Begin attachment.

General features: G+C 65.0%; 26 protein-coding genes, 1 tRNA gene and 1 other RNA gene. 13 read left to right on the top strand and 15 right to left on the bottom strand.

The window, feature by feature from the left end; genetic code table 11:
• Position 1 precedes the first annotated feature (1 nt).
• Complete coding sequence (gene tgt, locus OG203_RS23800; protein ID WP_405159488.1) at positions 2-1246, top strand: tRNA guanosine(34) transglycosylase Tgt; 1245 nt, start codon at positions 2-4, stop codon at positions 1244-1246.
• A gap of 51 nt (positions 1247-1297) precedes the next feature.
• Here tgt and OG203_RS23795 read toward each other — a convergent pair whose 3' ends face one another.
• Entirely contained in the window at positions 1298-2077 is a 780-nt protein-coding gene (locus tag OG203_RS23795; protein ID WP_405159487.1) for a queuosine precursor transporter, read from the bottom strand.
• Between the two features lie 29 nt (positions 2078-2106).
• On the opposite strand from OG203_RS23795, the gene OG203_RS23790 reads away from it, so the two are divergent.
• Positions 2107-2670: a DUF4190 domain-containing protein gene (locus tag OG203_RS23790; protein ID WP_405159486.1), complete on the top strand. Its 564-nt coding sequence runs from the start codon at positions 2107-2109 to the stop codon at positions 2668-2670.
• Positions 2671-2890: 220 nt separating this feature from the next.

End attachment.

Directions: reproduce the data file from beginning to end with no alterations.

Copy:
General features: G+C 65.0%; 26 protein-coding genes, 1 tRNA gene and 1 other RNA gene. 13 read left to right on the top strand and 15 right to left on the bottom strand.

The window, feature by feature from the left end; genetic code table 11:
• Position 1 precedes the first annotated feature (1 nt).
• Complete coding sequence (gene tgt, locus OG203_RS23800; protein ID WP_405159488.1) at positions 2-1246, top strand: tRNA guanosine(34) transglycosylase Tgt; 1245 nt, start codon at positions 2-4, stop codon at positions 1244-1246.
• A gap of 51 nt (positions 1247-1297) precedes the next feature.
• Here tgt and OG203_RS23795 read toward each other — a convergent pair whose 3' ends face one another.
• Entirely contained in the window at positions 1298-2077 is a 780-nt protein-coding gene (locus tag OG203_RS23795; protein ID WP_405159487.1) for a queuosine precursor transporter, read from the bottom strand.
• Between the two features lie 29 nt (positions 2078-2106).
• On the opposite strand from OG203_RS23795, the gene OG203_RS23790 reads away from it, so the two are divergent.
• Positions 2107-2670: a DUF4190 domain-containing protein gene (locus tag OG203_RS23790; protein ID WP_405159486.1), complete on the top strand. Its 564-nt coding sequence runs from the start codon at positions 2107-2109 to the stop codon at positions 2668-2670.
• Positions 2671-2890: 220 nt separating this feature from the next.